Pop Culture Mysteries: The Truth is (Maybe) Out There
The media explosion of the past 50 or 60 years has led to a big increase in the amount of what anyone might call art or entertainment. (Not that everyone would find all of it artistic or entertaining, of course.) The invention of all our familiar mass communication technologies enabled that, and I revel in living in a world that’s completely flooded with pop culture. Come to think of it, that’s sort of a crucial theme to this blog.
What I think might be overlooked is that not only has a great deal of culture been created in this time period, but so has a stupendous amount of information relating to that culture. We’ve formalized things in a way that probably didn’t seem necessary or practical in past eras. It’s interesting to imagine what a medieval lute player would think of Slayer or what the Knickerbocker Club would think of modern baseball. But I also wonder what they’d make of the 117 different Billboard charts or a college football ranking system that takes into account six different computer-generated data sets.
Details play into our understanding of culture more and more, and Wikipedia and the Internet in general put them at our disposal with a minimum of effort. The ease with which facts can be learned has made it possible for netizens to be obsessed with ever more specific minutia. There are dusty Web backwaters where you can learn all about every conceivable piece of Calvin and Hobbes merchandise. About the lifetime winning percentages of all six Legends of the Hidden Temple teams. About the academic validity of the writing on blackboards in school-set pornographic films.
One side effect of all this, for me anyway, is a heightened fascination with those facts that still manage to fall through the cracks. If you have a basically proficient command of Google and something is still a mystery to you, chances are it is a mystery to society as a whole. Unsolved pop culture mysteries remind me of the vastness of time, in the face of a world where we expect nothing to still be hidden. Here are a few of the ones I find the most intriguing.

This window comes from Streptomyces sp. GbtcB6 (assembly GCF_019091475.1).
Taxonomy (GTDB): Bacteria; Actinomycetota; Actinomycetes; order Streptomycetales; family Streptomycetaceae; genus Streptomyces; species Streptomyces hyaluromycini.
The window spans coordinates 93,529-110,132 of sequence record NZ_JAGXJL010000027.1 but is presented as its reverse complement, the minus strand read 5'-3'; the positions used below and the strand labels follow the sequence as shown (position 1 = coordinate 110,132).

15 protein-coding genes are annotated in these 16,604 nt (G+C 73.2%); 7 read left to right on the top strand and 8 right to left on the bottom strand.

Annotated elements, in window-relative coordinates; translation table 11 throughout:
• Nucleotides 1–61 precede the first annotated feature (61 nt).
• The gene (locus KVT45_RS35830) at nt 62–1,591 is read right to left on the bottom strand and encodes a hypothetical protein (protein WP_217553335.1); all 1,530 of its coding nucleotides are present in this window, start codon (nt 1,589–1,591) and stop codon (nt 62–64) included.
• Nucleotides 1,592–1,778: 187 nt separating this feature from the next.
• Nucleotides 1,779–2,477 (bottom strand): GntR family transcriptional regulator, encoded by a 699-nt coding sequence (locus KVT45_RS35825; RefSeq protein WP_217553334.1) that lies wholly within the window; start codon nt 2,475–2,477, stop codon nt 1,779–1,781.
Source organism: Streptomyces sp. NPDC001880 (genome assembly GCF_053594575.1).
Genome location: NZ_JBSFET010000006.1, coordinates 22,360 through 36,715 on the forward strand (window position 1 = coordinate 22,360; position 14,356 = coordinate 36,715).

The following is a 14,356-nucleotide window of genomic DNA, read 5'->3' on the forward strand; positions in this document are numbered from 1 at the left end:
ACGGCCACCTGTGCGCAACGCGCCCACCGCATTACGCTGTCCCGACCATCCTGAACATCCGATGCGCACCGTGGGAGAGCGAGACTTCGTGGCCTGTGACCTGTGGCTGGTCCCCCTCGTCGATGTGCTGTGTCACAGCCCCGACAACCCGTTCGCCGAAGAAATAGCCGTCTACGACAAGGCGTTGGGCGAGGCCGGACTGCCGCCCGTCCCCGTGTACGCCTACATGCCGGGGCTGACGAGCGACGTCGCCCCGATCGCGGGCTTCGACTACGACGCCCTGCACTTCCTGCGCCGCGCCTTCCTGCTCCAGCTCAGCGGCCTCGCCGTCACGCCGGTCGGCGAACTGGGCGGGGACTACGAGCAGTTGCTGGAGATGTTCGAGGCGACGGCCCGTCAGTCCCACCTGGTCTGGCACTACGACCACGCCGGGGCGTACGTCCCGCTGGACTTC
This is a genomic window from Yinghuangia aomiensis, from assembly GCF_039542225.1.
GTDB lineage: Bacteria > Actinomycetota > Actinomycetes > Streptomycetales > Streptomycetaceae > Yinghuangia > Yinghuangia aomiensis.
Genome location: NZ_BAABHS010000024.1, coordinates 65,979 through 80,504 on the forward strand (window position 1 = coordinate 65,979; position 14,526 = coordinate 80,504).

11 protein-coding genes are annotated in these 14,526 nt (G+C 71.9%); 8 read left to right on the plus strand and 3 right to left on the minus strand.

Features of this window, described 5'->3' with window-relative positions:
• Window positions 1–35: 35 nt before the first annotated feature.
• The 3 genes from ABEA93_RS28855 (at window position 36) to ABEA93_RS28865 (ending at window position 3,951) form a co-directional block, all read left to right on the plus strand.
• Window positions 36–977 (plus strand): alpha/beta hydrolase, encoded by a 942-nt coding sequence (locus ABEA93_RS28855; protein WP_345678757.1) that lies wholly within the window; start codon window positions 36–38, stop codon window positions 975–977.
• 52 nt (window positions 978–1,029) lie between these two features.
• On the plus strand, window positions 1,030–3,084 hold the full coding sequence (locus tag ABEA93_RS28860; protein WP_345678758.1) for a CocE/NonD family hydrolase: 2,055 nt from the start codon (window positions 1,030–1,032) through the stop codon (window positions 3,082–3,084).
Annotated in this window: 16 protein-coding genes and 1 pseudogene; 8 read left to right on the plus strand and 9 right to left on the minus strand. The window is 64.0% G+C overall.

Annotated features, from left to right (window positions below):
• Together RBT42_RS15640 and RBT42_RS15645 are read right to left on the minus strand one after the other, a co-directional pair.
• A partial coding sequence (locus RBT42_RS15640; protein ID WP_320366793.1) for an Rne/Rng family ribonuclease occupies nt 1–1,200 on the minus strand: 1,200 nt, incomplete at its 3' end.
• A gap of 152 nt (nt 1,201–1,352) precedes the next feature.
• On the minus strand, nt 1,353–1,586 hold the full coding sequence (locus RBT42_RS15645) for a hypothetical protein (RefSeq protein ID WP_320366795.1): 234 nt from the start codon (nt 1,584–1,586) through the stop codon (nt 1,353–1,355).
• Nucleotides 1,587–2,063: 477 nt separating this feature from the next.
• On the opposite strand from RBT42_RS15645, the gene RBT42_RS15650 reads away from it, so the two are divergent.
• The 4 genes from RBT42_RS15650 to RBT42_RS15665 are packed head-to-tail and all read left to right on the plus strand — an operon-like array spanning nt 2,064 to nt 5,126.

What was “Ready ‘n’ Steady,” and what happened to it?
Joel Whitburn is a meticulous record collector and researcher whose mission it is to own and catalog every record that has appeared on the Billboard singles charts since they were invented in 1958. He now has them all, except one.
For three weeks in June 1979, a song called “Ready ‘n’ Steady” by an artist called D.A. appeared on the “Bubbling Under the Hot 100” chart (which was, at the time, simply positions nos. 101-110). It debuted at #106, went to #103 then #102, then dropped off the chart—and apparently off the face of the Earth.
No one is known to own a copy of the record or know what the song or artist even was. Whitburn, the authority in this area who has tracked down literally everything else, is totally stumped. He now says he isn’t sure whether the record exists at all.
But the evidence is right there. What makes the “Ready ‘n’ Steady” mystery especially confounding is that for a song to come close to the Hot 100 a song has to be, you know, popular. That no one would own or have much knowledge of, say, a legendary unreleased track like “Carnival of Light” is unsurprising. But songs get on the Billboard charts by having their records bought and being played on the radio. People have to have bought it. Radio stations have to have a copies stashed in their libraries. Someone has got to at least remember the damn thing, right? …Right?